South West Water and Southern Water both received two star ratings for 2020, while six of the other companies were awarded the maximum four stars.

South West Water has failed to achieve a rating higher than two stars since 2011, and has been awarded the lowest rating of one star three times during that period.

The report said it had been significantly below target for the sewerage incidents metric for ten years in a row and described its performance as “consistently unacceptable”

David Black, Interim Chief Executive at industry regulator Ofwat, said: “It’s disappointing to see repeat poor performance from some companies who are failing to take their responsibilities seriously enough.

“A step-change in culture and commitment is required if the sector is to fundamentally change the way it delivers for customers and the environment.”

Environment Minister Rebecca Pow said that the report made for “extremely disappointing reading”. She is to discuss the report’s findings with South West Water.

Since privatisation the English regional water companies have assumed a total of £48 billion of debt, at an annual interest cost of £1.3 billion.

Researchers at Greenwich University found that the companies paid out £53 billion in dividends to shareholders between 1989 and 2017, which led to an aggregate £51.7bn cash shortfall.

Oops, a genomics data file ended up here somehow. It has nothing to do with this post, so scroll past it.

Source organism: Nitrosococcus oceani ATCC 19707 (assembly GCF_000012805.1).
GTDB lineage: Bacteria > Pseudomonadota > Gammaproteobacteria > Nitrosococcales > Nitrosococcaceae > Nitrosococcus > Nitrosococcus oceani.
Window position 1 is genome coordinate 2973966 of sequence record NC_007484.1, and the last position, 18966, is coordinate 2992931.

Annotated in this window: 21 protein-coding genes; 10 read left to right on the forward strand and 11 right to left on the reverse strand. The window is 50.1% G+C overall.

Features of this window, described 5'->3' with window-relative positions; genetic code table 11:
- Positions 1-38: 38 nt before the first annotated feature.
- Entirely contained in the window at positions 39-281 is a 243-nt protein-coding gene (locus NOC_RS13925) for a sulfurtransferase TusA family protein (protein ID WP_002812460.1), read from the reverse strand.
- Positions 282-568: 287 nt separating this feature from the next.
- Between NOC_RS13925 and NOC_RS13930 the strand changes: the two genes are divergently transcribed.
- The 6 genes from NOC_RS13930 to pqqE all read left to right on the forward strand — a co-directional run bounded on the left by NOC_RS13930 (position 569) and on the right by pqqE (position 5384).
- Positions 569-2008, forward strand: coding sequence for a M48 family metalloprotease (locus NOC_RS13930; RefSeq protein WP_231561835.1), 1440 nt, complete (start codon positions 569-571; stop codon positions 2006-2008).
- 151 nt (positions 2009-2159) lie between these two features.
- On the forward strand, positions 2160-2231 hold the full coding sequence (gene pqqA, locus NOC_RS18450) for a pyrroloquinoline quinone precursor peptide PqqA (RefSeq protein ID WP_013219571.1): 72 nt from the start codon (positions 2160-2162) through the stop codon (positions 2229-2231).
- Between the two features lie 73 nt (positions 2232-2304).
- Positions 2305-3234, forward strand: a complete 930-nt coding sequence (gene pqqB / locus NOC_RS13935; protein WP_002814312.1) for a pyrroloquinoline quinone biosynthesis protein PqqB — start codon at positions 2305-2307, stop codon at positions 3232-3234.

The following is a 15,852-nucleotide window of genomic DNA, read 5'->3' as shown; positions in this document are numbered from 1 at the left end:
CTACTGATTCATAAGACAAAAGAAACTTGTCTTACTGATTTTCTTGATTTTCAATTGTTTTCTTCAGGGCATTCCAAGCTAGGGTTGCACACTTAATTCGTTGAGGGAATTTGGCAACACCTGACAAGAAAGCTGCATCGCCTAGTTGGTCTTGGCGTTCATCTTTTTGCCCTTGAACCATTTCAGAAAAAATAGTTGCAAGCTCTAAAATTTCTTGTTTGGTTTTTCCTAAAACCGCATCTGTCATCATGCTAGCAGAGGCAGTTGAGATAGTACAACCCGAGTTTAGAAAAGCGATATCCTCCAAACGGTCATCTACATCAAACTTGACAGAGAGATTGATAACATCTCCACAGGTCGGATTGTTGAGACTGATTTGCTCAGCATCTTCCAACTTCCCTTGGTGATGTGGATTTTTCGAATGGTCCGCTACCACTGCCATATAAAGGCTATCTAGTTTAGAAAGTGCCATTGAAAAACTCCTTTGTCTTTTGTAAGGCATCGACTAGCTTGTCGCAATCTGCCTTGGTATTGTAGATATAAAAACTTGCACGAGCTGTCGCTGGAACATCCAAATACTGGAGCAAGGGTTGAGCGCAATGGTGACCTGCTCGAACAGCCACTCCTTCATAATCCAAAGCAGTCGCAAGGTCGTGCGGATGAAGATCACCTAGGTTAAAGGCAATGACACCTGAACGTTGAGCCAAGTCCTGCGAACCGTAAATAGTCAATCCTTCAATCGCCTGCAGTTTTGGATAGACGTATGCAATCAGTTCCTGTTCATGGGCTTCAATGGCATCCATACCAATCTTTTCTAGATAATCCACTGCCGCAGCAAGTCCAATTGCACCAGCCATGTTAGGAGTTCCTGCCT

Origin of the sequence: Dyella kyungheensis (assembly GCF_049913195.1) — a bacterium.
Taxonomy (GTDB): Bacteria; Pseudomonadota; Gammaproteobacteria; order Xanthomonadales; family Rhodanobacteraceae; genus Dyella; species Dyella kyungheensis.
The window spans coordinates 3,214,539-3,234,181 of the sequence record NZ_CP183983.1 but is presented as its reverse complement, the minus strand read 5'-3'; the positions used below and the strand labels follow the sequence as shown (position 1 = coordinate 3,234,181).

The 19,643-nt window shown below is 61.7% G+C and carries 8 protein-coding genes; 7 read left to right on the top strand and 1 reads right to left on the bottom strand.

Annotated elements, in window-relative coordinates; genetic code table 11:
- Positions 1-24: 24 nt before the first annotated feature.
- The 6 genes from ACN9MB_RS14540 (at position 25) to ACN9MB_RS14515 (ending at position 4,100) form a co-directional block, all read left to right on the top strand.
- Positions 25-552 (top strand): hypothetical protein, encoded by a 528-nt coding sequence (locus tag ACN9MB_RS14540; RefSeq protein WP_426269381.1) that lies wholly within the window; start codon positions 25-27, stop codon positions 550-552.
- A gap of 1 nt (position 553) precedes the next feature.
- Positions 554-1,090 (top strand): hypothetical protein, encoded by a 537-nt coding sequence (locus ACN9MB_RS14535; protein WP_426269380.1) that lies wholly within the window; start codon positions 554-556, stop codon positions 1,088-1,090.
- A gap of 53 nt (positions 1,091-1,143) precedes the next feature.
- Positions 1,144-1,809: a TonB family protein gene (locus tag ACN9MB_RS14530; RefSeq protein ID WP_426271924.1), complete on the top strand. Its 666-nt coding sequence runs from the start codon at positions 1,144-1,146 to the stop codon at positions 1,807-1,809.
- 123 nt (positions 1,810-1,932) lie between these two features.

A separate Guardian analysis concluded dividends paid between 1991 and 2019 amounted to £57 billion, nearly half the sum spent on maintaining and improving distribution systems and treatment plants during that period.

At the same time water bills increased by more than 40% above the rate of inflation, driven mainly by continuously growing interest payments on debt.

In the decade to 2020, South West Water paid £1.1 billion in dividends, while averaging £163 million per annum in pre-tax profits. Its parent company, Pennon Group, ended 2020-21 with a £3 billion cash surplus following the sale of waste management company Viridor, then paid out nearly £2 billion to shareholders.